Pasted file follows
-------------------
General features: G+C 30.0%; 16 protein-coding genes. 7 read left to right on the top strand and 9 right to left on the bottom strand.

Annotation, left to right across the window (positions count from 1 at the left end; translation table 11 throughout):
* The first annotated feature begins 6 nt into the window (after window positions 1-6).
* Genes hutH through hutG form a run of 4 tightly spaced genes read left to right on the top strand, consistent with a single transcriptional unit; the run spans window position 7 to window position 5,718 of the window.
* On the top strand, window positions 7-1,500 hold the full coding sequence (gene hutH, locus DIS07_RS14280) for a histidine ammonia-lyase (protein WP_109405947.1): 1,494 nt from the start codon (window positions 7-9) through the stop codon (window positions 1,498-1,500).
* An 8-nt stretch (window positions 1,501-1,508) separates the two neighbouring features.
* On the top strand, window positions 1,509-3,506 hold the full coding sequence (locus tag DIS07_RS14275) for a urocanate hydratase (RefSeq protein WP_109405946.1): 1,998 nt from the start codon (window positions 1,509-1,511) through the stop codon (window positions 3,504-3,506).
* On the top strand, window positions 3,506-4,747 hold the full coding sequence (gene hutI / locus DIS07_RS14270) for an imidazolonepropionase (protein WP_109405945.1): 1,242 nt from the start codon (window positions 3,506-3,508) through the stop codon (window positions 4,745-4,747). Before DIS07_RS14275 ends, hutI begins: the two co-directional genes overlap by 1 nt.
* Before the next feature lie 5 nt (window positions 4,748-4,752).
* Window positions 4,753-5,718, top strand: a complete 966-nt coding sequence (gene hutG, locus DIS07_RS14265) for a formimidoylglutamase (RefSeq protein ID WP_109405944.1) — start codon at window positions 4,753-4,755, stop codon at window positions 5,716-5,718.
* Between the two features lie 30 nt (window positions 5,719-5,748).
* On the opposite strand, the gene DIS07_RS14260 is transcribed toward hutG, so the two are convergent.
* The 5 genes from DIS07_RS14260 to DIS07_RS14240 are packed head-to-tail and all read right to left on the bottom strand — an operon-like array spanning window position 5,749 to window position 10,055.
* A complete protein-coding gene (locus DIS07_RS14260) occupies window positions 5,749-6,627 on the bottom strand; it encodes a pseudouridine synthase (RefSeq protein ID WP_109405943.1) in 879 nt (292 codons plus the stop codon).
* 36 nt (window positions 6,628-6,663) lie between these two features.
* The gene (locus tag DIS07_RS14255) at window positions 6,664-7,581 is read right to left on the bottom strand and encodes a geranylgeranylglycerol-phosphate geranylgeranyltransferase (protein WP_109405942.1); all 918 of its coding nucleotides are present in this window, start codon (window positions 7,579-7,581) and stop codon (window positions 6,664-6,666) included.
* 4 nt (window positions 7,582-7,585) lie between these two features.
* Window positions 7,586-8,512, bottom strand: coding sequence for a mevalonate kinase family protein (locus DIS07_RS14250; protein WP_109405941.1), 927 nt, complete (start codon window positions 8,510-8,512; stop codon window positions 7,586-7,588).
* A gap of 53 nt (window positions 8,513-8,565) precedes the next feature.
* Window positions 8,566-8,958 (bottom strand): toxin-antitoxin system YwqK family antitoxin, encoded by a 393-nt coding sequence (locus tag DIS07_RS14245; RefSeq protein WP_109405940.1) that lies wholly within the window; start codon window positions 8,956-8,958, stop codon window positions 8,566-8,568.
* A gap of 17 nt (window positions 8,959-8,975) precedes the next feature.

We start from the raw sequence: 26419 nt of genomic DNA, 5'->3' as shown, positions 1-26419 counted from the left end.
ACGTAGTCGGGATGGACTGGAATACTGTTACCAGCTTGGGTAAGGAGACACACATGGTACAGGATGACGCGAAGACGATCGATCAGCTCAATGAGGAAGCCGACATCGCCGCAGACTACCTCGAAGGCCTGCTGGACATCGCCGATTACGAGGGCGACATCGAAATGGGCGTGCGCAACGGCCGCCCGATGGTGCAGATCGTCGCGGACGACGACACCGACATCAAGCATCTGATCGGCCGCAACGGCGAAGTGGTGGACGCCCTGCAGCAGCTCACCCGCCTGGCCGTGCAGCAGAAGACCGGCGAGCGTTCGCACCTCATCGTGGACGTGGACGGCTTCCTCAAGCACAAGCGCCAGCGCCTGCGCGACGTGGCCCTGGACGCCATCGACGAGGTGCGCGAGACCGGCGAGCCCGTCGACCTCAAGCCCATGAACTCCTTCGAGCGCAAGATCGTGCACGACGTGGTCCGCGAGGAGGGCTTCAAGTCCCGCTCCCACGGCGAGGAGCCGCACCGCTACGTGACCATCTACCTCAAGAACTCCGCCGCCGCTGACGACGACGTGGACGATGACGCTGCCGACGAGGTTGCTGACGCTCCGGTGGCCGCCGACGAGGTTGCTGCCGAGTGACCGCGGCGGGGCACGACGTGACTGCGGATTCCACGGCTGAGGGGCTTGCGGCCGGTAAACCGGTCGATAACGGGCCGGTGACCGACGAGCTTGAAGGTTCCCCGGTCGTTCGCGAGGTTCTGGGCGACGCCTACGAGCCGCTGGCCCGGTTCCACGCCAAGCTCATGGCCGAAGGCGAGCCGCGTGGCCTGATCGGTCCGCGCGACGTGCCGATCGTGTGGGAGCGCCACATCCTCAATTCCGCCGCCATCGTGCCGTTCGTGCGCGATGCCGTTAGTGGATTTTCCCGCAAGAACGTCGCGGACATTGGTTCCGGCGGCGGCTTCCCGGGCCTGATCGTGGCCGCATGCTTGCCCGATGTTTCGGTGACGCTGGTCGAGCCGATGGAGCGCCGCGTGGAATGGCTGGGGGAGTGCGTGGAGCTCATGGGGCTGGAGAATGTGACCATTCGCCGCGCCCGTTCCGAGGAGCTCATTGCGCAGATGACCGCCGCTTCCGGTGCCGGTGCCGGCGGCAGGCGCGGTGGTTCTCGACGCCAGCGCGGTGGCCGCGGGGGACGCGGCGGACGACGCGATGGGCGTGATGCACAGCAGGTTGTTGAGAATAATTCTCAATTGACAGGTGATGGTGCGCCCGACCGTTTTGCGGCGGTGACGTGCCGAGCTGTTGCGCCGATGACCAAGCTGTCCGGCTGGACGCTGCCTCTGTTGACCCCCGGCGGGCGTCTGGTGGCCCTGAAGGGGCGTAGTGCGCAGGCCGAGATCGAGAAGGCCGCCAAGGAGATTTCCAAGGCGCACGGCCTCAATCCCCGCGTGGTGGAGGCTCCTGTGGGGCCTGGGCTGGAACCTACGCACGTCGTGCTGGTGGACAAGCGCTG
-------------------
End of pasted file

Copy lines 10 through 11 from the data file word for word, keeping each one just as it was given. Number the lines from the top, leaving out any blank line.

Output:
* Window positions 4,753-5,718, top strand: a complete 966-nt coding sequence (gene hutG, locus DIS07_RS14265) for a formimidoylglutamase (RefSeq protein ID WP_109405944.1) — start codon at window positions 4,753-4,755, stop codon at window positions 5,716-5,718.
* Between the two features lie 30 nt (window positions 5,719-5,748).